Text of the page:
[ UK /skˈa‍ʊl/ ]
[ US /ˈskaʊɫ/ ]
NOUN
  1. a facial expression of dislike or displeasure
VERB
  1. frown with displeasure
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How To Use scowl In A Sentence

  • He let his face resume a scowl.
  • He scowled at Zilla, whose withered lips were again writhing into speech, and compelled her to silence. The White Man's Way
  • Then another one suddenly moved toward me, scowling, and waved at me to stop.
  • Moroni queried, scowling with disappointment, feeling his excitement recede. FINAL RESORT
  • ‘No’ she said sharply ‘but there is no reason for me to talk to brainless dimwits like you, I am after all your prisoner’ she said, and she scowled.
  • A big stand of grain bins; they are scowling at the wind, each of them.
  • He lay there while Afanasy, gloomy and scowling, hovered about him, sighing heavily, and smelling like a pothouse. The Wife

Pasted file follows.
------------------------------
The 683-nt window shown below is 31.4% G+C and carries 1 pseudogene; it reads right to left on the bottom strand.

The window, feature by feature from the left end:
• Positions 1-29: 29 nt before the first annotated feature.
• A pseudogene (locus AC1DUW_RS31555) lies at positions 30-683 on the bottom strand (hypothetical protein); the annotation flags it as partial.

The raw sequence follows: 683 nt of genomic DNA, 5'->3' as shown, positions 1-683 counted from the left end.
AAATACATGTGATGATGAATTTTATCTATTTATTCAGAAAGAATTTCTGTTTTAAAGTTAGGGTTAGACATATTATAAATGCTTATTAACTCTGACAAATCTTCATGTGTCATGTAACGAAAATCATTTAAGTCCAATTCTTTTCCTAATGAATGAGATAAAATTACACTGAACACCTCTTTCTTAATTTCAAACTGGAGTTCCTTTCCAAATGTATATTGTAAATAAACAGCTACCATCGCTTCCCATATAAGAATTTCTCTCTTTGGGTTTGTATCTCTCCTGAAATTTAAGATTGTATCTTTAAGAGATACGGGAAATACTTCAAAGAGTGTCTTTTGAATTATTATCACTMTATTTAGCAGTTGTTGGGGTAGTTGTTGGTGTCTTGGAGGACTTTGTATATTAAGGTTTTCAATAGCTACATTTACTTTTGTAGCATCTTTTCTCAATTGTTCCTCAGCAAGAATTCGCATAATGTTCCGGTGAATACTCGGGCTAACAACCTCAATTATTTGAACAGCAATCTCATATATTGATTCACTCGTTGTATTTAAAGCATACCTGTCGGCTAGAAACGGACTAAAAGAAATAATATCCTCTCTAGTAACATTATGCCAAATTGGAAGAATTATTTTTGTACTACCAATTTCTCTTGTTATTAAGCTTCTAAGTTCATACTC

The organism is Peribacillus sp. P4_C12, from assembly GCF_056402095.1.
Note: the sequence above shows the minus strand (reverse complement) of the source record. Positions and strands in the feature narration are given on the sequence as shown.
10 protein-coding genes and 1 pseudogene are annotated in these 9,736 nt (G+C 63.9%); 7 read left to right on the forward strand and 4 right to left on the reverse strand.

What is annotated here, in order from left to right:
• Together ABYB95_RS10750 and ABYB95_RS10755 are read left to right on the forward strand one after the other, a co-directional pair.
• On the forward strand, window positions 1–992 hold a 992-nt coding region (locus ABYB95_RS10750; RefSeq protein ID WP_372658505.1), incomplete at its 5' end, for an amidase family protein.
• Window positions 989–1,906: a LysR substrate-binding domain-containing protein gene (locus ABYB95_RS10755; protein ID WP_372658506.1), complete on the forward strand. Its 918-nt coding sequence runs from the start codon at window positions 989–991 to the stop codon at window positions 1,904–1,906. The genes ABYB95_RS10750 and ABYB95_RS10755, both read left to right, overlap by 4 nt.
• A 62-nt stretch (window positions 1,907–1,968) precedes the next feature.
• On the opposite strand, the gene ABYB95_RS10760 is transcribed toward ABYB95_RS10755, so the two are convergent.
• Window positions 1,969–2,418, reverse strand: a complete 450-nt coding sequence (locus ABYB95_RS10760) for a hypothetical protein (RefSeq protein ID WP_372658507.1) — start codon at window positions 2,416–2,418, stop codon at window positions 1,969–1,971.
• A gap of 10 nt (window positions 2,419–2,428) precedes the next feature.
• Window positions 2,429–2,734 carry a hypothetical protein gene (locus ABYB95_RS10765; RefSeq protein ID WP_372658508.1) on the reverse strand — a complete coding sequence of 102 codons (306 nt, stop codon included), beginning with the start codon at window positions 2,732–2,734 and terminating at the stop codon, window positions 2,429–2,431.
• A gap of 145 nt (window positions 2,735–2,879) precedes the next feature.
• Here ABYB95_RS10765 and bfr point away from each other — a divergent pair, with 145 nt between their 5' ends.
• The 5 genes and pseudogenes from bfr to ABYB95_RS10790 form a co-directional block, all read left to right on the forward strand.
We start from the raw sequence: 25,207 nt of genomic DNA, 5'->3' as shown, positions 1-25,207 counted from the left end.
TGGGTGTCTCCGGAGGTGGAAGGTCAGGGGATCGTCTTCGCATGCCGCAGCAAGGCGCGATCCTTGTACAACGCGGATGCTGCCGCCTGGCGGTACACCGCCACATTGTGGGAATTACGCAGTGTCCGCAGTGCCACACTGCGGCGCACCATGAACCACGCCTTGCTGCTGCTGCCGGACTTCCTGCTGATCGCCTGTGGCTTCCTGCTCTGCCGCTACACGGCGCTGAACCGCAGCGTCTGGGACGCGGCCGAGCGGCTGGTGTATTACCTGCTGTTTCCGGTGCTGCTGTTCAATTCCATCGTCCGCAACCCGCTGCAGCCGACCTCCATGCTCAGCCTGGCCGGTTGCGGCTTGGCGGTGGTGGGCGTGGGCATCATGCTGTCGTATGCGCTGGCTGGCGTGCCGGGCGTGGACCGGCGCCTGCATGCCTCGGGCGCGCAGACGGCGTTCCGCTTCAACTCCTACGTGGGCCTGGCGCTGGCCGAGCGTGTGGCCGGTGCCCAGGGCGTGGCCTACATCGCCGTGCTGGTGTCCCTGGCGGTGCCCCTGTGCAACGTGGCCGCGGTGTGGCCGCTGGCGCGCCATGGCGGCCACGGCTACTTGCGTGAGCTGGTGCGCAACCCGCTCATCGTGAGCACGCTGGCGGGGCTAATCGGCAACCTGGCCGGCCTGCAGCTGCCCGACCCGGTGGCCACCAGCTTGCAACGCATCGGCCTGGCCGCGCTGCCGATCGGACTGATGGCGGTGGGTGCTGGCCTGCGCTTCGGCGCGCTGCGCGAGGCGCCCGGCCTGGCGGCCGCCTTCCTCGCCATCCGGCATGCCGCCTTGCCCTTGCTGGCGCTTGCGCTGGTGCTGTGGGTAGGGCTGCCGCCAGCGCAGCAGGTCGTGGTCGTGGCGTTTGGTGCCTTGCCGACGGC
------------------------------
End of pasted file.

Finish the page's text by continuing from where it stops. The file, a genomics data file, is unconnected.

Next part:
• The frown on the bachelor's face was deepening to a scowl.
  • The mention of his name caused the woman to scowl quite belligerently, and the dog gave another low growl. Not So Innocent
  • Richard Kay, like Nigel Dempster before him, is paid to write a diary about moneyed toffs like David and Sam so that humbler tube-travelling folk can goggle a bit and scowl at their youngers and betters. Tory press defenders of Middle England rail against the toffs
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